Nodes residing in the network send HELLO messages (these messages contain all the neighbor information) to their neighbors using OLSR which

      computes the link status and determines the MPR selector [7]. A node chooses least number of MPR

      Figure2. MPR broadcast in OLSR [6]

      Nodes, when symmetric connections (2 way interchange) are established. It broadcasts TC messages with link status information at predetermined TC interval. OLSR gives optimal routes in terms of number of hops and is suitable for large, dense networks.


      AODV is developed in Nokia Research Centre of University of California, Santa Barabara and University of Cincinnati jointly by C. Perkins and S.das. it is an On demand and distance vector routing protocol which means that a route is established by AODV only when required[8]. It is a table driven protocol which basically works with 3 types of messages: Route Request (RREQ), Route Reply(RREP) and Route Errors(RRERs).

      Figure3. Route setup in AODV [6]

      When a node requires a route to another node, it broadcasts its RREQ messages to its neighborhood and the nodes receiving this RREQ will broadcasts to their neighbors and the process keeps going on until it reaches the destination node. Every RREQ packet has a time to live and if there is no reply in that period then a retransmission occurs. When RREP reaches the destination node or the node having a valid path to the destination, it sends a unicast message RREP. RREP are unicast because every node broadcasting a RREQ caches a route back to the

      originator. Nodes monitor the link status of the route. If any route has been missing or breaks, the RRER message is use to inform other nodes regarding the loss of link [9]. To enable this mechanism, each node contains the list of its precursors. Node having the IP address of its neighbors which are expecting the next hop.


      DSR when compared to other reactive protocols like AODV and DSDV has better performance in terms of mobility, packet dropping rate (PDR), delay, throughput and less network load. Like AODV, DSR is also an on demand routing protocol. DSR has two mechanisms: Route Discovery: It regularly updates its route cache for easier routes available. If found, the packet is directed by the node to that route.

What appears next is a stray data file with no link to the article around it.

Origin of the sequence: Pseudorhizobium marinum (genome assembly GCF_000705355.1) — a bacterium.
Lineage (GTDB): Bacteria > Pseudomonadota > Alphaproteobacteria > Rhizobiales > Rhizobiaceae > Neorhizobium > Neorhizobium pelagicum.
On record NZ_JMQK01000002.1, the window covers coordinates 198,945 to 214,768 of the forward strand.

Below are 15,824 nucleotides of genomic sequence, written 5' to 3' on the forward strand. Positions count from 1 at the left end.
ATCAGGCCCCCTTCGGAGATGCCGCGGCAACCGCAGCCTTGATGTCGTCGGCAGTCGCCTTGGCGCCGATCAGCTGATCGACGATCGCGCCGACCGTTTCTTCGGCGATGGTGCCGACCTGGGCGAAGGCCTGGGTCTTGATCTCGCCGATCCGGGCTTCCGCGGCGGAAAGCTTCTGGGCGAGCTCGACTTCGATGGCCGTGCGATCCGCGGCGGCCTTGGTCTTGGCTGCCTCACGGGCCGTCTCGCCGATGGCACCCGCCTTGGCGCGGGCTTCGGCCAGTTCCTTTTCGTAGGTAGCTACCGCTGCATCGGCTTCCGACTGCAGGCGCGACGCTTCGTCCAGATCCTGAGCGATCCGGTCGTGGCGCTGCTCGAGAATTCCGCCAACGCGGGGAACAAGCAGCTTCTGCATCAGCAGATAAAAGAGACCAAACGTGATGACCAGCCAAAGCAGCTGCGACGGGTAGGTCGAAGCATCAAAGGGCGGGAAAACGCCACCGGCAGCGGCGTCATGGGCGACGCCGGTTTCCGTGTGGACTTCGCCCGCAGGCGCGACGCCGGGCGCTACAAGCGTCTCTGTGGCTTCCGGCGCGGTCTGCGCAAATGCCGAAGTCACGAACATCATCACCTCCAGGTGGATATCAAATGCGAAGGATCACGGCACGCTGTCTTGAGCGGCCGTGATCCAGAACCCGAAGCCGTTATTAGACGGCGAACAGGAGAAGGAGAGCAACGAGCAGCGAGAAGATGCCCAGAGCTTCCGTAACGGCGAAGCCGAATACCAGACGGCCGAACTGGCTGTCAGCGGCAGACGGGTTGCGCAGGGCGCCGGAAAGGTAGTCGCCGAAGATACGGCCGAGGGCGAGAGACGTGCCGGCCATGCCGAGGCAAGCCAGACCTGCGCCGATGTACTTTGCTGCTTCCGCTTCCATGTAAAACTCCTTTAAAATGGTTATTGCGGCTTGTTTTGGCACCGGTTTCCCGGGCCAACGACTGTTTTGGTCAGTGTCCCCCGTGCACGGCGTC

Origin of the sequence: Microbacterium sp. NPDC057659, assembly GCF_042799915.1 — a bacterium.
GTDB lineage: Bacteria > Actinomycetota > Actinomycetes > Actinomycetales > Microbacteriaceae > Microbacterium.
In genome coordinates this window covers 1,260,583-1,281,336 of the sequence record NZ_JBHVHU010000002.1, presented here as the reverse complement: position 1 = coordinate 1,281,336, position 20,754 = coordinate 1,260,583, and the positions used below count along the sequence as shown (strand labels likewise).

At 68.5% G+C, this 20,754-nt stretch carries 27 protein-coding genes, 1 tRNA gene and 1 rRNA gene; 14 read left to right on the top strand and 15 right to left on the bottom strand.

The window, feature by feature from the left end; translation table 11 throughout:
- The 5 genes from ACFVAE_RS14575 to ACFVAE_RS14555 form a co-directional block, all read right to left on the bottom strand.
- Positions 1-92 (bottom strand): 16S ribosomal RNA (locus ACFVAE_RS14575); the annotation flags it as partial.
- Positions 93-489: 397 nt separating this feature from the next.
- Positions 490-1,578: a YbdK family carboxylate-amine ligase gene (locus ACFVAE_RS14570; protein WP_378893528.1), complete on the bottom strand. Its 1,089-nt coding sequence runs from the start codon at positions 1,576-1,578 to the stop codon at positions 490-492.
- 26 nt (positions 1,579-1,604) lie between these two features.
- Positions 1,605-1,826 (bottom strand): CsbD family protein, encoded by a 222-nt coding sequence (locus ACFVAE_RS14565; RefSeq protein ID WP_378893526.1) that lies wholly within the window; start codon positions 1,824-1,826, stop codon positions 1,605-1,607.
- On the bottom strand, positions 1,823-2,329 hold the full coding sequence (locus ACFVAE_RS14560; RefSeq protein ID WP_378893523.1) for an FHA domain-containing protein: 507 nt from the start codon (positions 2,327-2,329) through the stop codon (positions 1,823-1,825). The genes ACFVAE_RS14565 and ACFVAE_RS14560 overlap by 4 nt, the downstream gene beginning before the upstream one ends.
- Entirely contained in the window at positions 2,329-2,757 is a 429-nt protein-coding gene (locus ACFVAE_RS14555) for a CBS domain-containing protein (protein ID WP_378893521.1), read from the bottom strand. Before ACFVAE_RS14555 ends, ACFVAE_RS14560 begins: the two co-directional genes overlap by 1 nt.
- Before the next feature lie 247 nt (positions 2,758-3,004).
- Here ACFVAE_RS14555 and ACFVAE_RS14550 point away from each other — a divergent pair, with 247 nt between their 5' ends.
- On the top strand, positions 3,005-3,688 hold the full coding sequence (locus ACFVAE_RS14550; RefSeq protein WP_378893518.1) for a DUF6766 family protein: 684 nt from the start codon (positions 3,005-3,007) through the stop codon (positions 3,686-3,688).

When a node wants to send a message to a specific destination, it broadcasts the repeat request (RREQ) packet in the network. The neighbor nodes on receiving this RREQ add their own addres to it and again re-broadcast it to the network. Each node keeps its route cache maintained with memory of discovered route. The node will examine its route cache for desired destination before re-broadcasting RREQ. Thus memory overhead is reduced to a great level by maintaining Route Cache at every node. If a node is found with a roué cache containing the route to the destination, it will not rebroadcast RREQ to whole network, instead it will forward RREQ only to destination node. Destination Route in return will send a RREP packet to sender having the complete route information. Route Maintenance: Two types of messages are used for route maintenance: Route Error (RERR) and Acknowledgement (ACK) [10]. If message is successfully delivered to the destination, it sends an ACK to the sender. If there is any problem, source receives a RERR packet to reinitiate a new route discovery, thus deleting the last routing entries.


    Zone Routing Protocol (ZRP) is a distributed, hybrid routing protocol developed by Haas, Z.J., Pearlman,

    M.R. and Samar, P. in 2003.This protocol uses the approach of both proactive protocol and reactive protocols. ZRP consists of 3 main parts: Intrazone Routing protocol (IARP), Interzone Routing Protocol (IERP) and bordercast routing protocol (BRP). The

    IARP is responsible for finding any available route within the nodes internal zone. IARP is the proactive approach used for ZRP and a route from source to destination within the internal zone is always available [11]. IERP is the reactive part of the ZRP which works on to find the route outside the nodes internal zone.

    Figure4. Intrazone and interzone in ZRP [12]

    IARP Protocol in ZRP is used to communicate with its interior node within a nodes range. This protocol is set to behave pro actively as the nodes closer to a sending node, have much larger impact of the mobility regarding its topology. So in-order to have proper and fastest route for intrazone, this field is kept Proactive. These nodes update the routing information by local route optimization through the removal of redundant routes and shortening of routes when a route with less number of hop is found. It is also known as “limited scope pro-active routing protocol' '[13]. IERP works outside this local domain of a node. It takes the advantage of known local routes and establishes a communication with the nodes of other zones. Border cast routing protocol (BRP) reduces the redundant queries and maximizes the efficiency by directing the route requests initiated by IERP to the peripheral nodes. It uses IARP and creates a bordercast tree [14]. BRP is not acting as a routing protocol but as a packet delivery service and also keeps a track of which nodes query has been delivered so that it can be updated on the border cast tree.